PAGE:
Jonathan Haidt wrote back in 2008:
What makes people vote Republican? Why in particular do working class and rural Americans usually vote for pro-business Republicans when their economic interests would seem better served by Democratic policies? We psychologists have been examining the origins of ideology ever since Hitler sent us Germany’s best psychologists, and we long ago reported that strict parenting and a variety of personal insecurities work together to turn people against liberalism, diversity, and progress. But now that we can map the brains, genes, and unconscious attitudes of conservatives, we have refined our diagnosis: conservatism is a partially heritable personality trait that predisposes some people to be cognitively inflexible, fond of hierarchy, and inordinately afraid of uncertainty, change, and death. People vote Republican because Republicans offer “moral clarity”—a simple vision of good and evil that activates deep seated fears in much of the electorate. Democrats, in contrast, appeal to reason with their long-winded explorations of policy options for a complex world.
Diagnosis is a pleasure. It is a thrill to solve a mystery from scattered clues, and it is empowering to know what makes others tick. In the psychological community, where almost all of us are politically liberal, our diagnosis of conservatism gives us the additional pleasure of shared righteous anger. We can explain how Republicans exploit frames, phrases, and fears to trick Americans into supporting policies (such as the “war on terror” and repeal of the “death tax”) that damage the national interest for partisan advantage.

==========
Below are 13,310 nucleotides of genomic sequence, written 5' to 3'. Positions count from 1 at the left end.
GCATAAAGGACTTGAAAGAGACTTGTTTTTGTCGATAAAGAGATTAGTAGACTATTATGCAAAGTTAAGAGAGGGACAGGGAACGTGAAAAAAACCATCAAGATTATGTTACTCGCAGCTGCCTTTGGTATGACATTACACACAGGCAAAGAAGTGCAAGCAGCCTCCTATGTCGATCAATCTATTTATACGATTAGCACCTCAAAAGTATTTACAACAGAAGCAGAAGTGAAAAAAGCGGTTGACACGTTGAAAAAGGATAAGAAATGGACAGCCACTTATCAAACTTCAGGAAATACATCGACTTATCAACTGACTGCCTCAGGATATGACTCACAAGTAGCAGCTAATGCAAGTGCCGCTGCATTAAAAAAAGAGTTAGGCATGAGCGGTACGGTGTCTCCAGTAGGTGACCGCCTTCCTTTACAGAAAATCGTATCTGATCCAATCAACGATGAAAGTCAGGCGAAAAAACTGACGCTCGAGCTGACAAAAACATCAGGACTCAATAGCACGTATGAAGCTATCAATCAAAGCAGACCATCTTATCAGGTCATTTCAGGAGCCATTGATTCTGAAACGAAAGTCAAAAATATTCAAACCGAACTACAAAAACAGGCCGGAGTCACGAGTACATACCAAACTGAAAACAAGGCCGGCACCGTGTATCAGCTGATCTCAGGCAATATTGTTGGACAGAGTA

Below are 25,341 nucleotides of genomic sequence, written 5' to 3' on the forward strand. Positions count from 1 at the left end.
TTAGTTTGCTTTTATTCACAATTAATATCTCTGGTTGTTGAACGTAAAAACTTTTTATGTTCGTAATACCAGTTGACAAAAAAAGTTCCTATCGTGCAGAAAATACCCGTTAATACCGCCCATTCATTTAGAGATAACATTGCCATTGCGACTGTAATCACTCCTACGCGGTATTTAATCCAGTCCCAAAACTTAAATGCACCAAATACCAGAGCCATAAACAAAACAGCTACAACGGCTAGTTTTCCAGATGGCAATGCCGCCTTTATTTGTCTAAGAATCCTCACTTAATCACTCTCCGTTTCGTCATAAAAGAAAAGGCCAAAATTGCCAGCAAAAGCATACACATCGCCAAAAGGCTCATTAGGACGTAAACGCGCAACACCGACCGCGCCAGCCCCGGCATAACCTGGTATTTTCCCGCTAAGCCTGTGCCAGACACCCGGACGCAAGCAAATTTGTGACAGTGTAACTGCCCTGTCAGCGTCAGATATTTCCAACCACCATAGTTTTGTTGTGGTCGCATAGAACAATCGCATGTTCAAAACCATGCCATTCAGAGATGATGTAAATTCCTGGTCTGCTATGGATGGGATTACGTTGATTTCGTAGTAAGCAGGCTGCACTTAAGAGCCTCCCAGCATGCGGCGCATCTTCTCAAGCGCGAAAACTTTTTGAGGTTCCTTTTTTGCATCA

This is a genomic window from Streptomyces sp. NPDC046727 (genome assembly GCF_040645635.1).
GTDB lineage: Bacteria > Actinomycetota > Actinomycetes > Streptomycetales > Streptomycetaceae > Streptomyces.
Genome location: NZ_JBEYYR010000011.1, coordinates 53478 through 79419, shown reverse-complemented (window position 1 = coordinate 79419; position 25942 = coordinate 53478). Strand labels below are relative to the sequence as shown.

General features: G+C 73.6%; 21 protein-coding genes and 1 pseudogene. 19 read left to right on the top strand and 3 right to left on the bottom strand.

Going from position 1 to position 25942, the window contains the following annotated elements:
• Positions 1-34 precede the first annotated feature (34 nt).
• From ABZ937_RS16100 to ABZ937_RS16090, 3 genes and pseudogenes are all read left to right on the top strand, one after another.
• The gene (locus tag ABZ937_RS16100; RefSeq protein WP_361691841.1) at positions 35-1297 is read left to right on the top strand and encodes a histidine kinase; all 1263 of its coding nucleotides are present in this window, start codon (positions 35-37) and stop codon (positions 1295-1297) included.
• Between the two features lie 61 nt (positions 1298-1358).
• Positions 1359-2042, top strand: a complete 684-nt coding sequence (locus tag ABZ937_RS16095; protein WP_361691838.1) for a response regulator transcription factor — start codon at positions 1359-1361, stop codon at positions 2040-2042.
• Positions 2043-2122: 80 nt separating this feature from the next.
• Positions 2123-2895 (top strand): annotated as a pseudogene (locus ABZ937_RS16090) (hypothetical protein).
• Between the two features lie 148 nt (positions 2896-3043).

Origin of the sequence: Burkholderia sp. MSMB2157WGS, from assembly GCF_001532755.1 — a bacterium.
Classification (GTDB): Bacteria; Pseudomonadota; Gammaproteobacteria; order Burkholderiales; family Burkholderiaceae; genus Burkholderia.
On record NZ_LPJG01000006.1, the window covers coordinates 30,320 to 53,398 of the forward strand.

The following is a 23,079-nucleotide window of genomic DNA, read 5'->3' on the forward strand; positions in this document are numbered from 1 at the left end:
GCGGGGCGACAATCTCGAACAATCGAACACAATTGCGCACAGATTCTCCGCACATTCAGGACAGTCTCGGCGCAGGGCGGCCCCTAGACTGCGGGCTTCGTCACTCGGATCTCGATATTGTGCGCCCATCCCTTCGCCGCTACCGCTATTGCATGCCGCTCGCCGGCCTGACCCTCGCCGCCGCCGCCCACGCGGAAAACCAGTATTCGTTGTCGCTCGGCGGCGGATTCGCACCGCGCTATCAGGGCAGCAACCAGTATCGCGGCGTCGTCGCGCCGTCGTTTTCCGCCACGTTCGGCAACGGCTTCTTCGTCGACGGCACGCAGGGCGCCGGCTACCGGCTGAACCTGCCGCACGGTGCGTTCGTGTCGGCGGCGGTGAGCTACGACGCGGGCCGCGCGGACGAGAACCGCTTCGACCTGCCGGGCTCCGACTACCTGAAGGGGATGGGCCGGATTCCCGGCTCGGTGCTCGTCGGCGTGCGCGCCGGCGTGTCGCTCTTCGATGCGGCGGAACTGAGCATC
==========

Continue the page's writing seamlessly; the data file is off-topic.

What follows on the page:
But with pleasure comes seduction, and with righteous pleasure comes seduction wearing a halo. Our diagnosis explains away Republican successes while convincing us and our fellow liberals that we hold the moral high ground. Our diagnosis tells us that we have nothing to learn from other ideologies, and it blinds us to what I think is one of the main reasons that so many Americans voted Republican over the last 30 years: they honestly prefer the Republican vision of a moral order to the one offered by Democrats. To see what Democrats have been missing, it helps to take off the halo, step back for a moment, and think about what morality really is.
Read more here.
Haidt’s conclusions raise some interesting question two years later. If conservatism is about unity and authority and purity, why do Tea Partiers view themselves as rogue individualists? And if liberalism doesn’t value such things, why are globalists and people who support regulations favoring organic foods generally Democrats? Are we witnessing a transformation of the yin and yang of our society? Or are our political identities really reaction formations?